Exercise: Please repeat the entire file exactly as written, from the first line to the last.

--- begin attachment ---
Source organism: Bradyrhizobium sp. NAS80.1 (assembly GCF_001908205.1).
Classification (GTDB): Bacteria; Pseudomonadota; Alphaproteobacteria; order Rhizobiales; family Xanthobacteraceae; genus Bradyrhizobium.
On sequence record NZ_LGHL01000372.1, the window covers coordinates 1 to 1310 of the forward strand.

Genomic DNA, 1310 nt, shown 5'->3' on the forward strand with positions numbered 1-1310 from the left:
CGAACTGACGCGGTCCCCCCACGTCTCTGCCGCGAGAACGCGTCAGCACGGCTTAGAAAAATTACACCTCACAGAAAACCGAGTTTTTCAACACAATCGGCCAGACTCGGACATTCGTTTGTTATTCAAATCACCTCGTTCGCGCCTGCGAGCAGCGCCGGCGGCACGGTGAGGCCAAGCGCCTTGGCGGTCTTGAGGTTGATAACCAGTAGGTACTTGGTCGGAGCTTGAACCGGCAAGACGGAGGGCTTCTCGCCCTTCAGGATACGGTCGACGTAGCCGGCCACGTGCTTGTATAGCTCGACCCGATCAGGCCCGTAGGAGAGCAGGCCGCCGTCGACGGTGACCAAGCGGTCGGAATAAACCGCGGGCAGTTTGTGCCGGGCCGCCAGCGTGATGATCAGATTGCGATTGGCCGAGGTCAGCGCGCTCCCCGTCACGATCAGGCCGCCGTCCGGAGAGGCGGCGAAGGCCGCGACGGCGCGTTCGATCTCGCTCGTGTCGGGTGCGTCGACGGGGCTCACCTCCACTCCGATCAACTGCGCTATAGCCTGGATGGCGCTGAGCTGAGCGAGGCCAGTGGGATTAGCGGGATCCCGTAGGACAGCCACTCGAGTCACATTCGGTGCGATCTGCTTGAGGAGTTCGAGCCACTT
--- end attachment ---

Source organism: Bradyrhizobium sp. NAS80.1 (assembly GCF_001908205.1).
Classification (GTDB): Bacteria; Pseudomonadota; Alphaproteobacteria; order Rhizobiales; family Xanthobacteraceae; genus Bradyrhizobium.
On sequence record NZ_LGHL01000372.1, the window covers coordinates 1 to 1310 of the forward strand.

Genomic DNA, 1310 nt, shown 5'->3' on the forward strand with positions numbered 1-1310 from the left:
CGAACTGACGCGGTCCCCCCACGTCTCTGCCGCGAGAACGCGTCAGCACGGCTTAGAAAAATTACACCTCACAGAAAACCGAGTTTTTCAACACAATCGGCCAGACTCGGACATTCGTTTGTTATTCAAATCACCTCGTTCGCGCCTGCGAGCAGCGCCGGCGGCACGGTGAGGCCAAGCGCCTTGGCGGTCTTGAGGTTGATAACCAGTAGGTACTTGGTCGGAGCTTGAACCGGCAAGACGGAGGGCTTCTCGCCCTTCAGGATACGGTCGACGTAGCCGGCCACGTGCTTGTATAGCTCGACCCGATCAGGCCCGTAGGAGAGCAGGCCGCCGTCGACGGTGACCAAGCGGTCGGAATAAACCGCGGGCAGTTTGTGCCGGGCCGCCAGCGTGATGATCAGATTGCGATTGGCCGAGGTCAGCGCGCTCCCCGTCACGATCAGGCCGCCGTCCGGAGAGGCGGCGAAGGCCGCGACGGCGCGTTCGATCTCGCTCGTGTCGGGTGCGTCGACGGGGCTCACCTCCACTCCGATCAACTGCGCTATAGCCTGGATGGCGCTGAGCTGAGCGAGGCCAGTGGGATTAGCGGGATCCCGTAGGACAGCCACTCGAGTCACATTCGGTGCGATCTGCTTGAGGAGTTCGAGCCACTT